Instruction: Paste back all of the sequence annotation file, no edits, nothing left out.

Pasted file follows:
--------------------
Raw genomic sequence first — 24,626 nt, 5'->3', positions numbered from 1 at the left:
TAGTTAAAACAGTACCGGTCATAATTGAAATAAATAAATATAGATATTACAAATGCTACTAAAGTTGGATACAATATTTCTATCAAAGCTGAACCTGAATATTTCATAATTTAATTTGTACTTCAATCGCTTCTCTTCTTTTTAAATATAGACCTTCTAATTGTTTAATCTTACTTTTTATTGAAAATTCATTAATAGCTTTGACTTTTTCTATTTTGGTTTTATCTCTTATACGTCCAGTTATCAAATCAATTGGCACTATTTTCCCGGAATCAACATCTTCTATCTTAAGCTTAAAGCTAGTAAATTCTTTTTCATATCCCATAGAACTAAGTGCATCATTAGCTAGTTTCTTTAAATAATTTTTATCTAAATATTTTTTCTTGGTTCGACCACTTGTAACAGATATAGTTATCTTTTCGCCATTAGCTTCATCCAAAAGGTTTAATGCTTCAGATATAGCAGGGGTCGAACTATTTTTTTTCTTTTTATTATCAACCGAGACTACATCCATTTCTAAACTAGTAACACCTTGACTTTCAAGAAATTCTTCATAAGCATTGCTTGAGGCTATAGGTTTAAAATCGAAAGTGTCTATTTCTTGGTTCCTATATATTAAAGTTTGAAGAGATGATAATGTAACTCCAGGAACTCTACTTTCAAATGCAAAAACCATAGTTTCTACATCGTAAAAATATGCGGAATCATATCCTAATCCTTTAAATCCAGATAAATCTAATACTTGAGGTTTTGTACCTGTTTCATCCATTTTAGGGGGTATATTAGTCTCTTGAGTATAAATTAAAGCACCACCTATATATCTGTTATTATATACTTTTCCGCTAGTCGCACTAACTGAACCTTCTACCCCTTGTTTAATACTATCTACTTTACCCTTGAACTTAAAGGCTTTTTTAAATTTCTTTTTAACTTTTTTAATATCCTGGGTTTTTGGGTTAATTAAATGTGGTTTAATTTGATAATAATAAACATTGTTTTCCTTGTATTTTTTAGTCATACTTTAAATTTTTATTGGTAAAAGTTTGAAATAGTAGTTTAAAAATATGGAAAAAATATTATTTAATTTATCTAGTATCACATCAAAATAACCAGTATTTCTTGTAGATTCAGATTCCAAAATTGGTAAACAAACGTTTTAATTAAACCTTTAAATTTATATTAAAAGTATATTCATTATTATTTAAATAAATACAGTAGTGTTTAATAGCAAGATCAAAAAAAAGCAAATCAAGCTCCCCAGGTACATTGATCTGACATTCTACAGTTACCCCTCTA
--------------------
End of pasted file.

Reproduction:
Raw genomic sequence first — 24,626 nt, 5'->3', positions numbered from 1 at the left:
TAGTTAAAACAGTACCGGTCATAATTGAAATAAATAAATATAGATATTACAAATGCTACTAAAGTTGGATACAATATTTCTATCAAAGCTGAACCTGAATATTTCATAATTTAATTTGTACTTCAATCGCTTCTCTTCTTTTTAAATATAGACCTTCTAATTGTTTAATCTTACTTTTTATTGAAAATTCATTAATAGCTTTGACTTTTTCTATTTTGGTTTTATCTCTTATACGTCCAGTTATCAAATCAATTGGCACTATTTTCCCGGAATCAACATCTTCTATCTTAAGCTTAAAGCTAGTAAATTCTTTTTCATATCCCATAGAACTAAGTGCATCATTAGCTAGTTTCTTTAAATAATTTTTATCTAAATATTTTTTCTTGGTTCGACCACTTGTAACAGATATAGTTATCTTTTCGCCATTAGCTTCATCCAAAAGGTTTAATGCTTCAGATATAGCAGGGGTCGAACTATTTTTTTTCTTTTTATTATCAACCGAGACTACATCCATTTCTAAACTAGTAACACCTTGACTTTCAAGAAATTCTTCATAAGCATTGCTTGAGGCTATAGGTTTAAAATCGAAAGTGTCTATTTCTTGGTTCCTATATATTAAAGTTTGAAGAGATGATAATGTAACTCCAGGAACTCTACTTTCAAATGCAAAAACCATAGTTTCTACATCGTAAAAATATGCGGAATCATATCCTAATCCTTTAAATCCAGATAAATCTAATACTTGAGGTTTTGTACCTGTTTCATCCATTTTAGGGGGTATATTAGTCTCTTGAGTATAAATTAAAGCACCACCTATATATCTGTTATTATATACTTTTCCGCTAGTCGCACTAACTGAACCTTCTACCCCTTGTTTAATACTATCTACTTTACCCTTGAACTTAAAGGCTTTTTTAAATTTCTTTTTAACTTTTTTAATATCCTGGGTTTTTGGGTTAATTAAATGTGGTTTAATTTGATAATAATAAACATTGTTTTCCTTGTATTTTTTAGTCATACTTTAAATTTTTATTGGTAAAAGTTTGAAATAGTAGTTTAAAAATATGGAAAAAATATTATTTAATTTATCTAGTATCACATCAAAATAACCAGTATTTCTTGTAGATTCAGATTCCAAAATTGGTAAACAAACGTTTTAATTAAACCTTTAAATTTATATTAAAAGTATATTCATTATTATTTAAATAAATACAGTAGTGTTTAATAGCAAGATCAAAAAAAAGCAAATCAAGCTCCCCAGGTACATTGATCTGACATTCTACAGTTACCCCTCTA